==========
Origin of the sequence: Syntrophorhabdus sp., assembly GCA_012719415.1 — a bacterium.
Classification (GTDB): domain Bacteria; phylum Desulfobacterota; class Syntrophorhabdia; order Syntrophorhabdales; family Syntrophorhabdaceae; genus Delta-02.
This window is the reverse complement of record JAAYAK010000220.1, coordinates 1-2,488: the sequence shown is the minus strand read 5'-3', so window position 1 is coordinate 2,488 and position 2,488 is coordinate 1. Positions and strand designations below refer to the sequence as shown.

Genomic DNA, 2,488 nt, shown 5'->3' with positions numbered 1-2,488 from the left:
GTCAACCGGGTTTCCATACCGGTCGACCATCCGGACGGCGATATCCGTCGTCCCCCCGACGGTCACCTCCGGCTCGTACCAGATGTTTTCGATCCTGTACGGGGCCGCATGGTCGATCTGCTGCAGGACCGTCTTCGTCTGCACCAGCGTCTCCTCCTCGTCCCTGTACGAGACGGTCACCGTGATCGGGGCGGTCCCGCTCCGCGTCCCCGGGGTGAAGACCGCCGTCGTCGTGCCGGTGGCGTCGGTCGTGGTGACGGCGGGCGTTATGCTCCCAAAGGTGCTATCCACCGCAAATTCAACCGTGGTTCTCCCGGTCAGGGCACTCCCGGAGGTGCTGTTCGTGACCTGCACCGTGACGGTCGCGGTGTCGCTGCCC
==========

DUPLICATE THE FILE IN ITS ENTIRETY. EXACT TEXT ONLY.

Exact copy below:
Origin of the sequence: Syntrophorhabdus sp., assembly GCA_012719415.1 — a bacterium.
Classification (GTDB): domain Bacteria; phylum Desulfobacterota; class Syntrophorhabdia; order Syntrophorhabdales; family Syntrophorhabdaceae; genus Delta-02.
This window is the reverse complement of record JAAYAK010000220.1, coordinates 1-2,488: the sequence shown is the minus strand read 5'-3', so window position 1 is coordinate 2,488 and position 2,488 is coordinate 1. Positions and strand designations below refer to the sequence as shown.

Genomic DNA, 2,488 nt, shown 5'->3' with positions numbered 1-2,488 from the left:
GTCAACCGGGTTTCCATACCGGTCGACCATCCGGACGGCGATATCCGTCGTCCCCCCGACGGTCACCTCCGGCTCGTACCAGATGTTTTCGATCCTGTACGGGGCCGCATGGTCGATCTGCTGCAGGACCGTCTTCGTCTGCACCAGCGTCTCCTCCTCGTCCCTGTACGAGACGGTCACCGTGATCGGGGCGGTCCCGCTCCGCGTCCCCGGGGTGAAGACCGCCGTCGTCGTGCCGGTGGCGTCGGTCGTGGTGACGGCGGGCGTTATGCTCCCAAAGGTGCTATCCACCGCAAATTCAACCGTGGTTCTCCCGGTCAGGGCACTCCCGGAGGTGCTGTTCGTGACCTGCACCGTGACGGTCGCGGTGTCGCTGCCC